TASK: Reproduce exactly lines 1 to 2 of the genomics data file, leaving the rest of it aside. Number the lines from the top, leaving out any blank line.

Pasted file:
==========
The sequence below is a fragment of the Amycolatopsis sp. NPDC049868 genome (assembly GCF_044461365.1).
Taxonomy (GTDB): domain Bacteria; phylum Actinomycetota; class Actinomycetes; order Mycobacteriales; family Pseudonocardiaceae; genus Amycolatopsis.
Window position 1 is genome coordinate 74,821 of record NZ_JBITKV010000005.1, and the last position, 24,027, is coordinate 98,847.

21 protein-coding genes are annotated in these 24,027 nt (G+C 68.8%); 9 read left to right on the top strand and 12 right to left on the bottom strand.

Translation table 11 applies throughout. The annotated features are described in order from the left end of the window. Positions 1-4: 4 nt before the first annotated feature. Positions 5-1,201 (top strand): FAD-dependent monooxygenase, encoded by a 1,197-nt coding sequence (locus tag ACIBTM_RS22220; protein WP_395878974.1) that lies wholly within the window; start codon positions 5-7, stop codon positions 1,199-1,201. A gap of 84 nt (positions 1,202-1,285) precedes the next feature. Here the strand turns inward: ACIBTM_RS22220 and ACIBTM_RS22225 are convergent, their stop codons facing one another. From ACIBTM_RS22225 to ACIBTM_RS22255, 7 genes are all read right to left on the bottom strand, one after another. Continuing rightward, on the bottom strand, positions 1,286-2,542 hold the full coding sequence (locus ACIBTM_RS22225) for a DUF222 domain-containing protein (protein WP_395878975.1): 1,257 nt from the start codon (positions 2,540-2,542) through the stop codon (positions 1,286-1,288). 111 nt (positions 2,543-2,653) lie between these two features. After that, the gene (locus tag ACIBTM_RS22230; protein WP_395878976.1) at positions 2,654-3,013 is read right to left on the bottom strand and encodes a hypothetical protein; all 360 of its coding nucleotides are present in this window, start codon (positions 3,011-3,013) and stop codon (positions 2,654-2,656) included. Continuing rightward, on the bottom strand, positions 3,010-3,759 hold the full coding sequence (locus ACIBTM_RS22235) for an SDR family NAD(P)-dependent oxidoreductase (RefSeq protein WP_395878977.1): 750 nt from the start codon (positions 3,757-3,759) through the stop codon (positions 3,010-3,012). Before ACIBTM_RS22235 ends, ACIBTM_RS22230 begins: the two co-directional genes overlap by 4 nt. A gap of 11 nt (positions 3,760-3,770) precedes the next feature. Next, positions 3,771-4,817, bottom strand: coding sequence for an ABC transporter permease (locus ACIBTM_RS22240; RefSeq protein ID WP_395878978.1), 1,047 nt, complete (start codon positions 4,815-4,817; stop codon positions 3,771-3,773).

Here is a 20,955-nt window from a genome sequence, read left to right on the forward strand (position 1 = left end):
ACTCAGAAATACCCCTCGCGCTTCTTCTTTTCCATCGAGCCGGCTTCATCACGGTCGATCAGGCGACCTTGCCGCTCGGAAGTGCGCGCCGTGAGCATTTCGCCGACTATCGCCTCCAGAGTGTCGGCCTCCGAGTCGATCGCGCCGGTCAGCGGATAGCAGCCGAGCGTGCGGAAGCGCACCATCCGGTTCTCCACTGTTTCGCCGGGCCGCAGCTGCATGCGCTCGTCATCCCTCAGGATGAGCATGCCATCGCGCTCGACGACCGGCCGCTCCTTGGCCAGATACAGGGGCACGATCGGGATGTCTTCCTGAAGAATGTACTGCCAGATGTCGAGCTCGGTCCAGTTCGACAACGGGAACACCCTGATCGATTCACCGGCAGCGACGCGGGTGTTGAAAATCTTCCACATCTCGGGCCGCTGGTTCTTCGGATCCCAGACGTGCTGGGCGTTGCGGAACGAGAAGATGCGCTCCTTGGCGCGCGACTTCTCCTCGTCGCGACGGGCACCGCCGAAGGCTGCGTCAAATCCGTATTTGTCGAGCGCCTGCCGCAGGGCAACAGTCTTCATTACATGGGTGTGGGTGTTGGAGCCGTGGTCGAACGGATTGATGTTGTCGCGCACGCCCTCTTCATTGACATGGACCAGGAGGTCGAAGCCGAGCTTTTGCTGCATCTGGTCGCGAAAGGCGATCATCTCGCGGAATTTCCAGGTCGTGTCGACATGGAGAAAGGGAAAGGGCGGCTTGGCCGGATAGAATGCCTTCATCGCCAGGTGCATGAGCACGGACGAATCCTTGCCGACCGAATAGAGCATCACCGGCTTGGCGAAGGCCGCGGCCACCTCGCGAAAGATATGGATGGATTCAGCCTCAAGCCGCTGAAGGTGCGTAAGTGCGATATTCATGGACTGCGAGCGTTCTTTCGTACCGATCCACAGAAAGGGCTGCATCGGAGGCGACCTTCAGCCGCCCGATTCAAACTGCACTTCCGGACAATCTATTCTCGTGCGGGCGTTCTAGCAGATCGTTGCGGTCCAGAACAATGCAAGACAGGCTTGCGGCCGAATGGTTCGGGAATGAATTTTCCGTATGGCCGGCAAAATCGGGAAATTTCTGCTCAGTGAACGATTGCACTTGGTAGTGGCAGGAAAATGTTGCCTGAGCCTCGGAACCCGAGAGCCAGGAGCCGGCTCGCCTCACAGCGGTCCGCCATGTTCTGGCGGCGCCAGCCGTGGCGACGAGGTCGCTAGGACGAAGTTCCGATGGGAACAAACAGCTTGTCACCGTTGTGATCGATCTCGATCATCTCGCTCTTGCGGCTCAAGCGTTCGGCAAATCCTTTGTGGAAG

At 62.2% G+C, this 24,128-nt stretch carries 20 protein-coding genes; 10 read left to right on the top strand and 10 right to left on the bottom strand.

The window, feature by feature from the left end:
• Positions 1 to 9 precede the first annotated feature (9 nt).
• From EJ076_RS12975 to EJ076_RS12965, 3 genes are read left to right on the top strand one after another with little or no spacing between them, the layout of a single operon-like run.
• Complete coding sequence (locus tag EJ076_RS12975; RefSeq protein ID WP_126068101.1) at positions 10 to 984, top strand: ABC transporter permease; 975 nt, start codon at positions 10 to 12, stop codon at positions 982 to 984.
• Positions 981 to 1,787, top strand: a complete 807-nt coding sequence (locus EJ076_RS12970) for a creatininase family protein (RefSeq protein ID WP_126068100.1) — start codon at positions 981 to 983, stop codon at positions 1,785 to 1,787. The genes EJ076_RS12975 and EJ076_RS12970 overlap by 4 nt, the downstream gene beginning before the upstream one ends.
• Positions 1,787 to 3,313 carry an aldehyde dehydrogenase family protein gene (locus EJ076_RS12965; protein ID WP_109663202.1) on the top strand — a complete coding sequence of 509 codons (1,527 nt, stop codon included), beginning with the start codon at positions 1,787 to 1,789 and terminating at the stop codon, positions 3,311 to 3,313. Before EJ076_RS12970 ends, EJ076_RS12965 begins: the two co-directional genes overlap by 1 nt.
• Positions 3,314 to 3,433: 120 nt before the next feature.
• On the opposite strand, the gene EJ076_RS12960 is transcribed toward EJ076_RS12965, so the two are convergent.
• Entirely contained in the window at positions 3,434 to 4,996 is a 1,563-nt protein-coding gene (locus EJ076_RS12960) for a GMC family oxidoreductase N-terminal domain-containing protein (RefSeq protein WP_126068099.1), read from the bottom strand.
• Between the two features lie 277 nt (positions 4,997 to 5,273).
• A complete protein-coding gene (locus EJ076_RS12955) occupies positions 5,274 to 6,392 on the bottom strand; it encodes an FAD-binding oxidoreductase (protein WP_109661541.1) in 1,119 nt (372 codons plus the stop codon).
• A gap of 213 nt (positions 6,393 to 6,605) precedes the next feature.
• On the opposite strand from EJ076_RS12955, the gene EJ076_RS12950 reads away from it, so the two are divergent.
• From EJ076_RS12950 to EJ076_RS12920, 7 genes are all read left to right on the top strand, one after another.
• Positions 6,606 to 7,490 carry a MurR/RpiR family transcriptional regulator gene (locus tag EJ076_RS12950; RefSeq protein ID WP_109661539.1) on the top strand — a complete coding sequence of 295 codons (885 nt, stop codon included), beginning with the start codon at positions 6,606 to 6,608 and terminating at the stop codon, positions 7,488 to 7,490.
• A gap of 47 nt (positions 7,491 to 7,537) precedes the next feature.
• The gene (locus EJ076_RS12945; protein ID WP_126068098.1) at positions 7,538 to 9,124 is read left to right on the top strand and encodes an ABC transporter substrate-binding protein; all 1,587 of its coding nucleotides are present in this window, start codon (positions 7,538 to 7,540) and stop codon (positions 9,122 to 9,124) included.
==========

The sequence below is a fragment of the Amycolatopsis sp. NPDC049868 genome (assembly GCF_044461365.1).
Taxonomy (GTDB): domain Bacteria; phylum Actinomycetota; class Actinomycetes; order Mycobacteriales; family Pseudonocardiaceae; genus Amycolatopsis.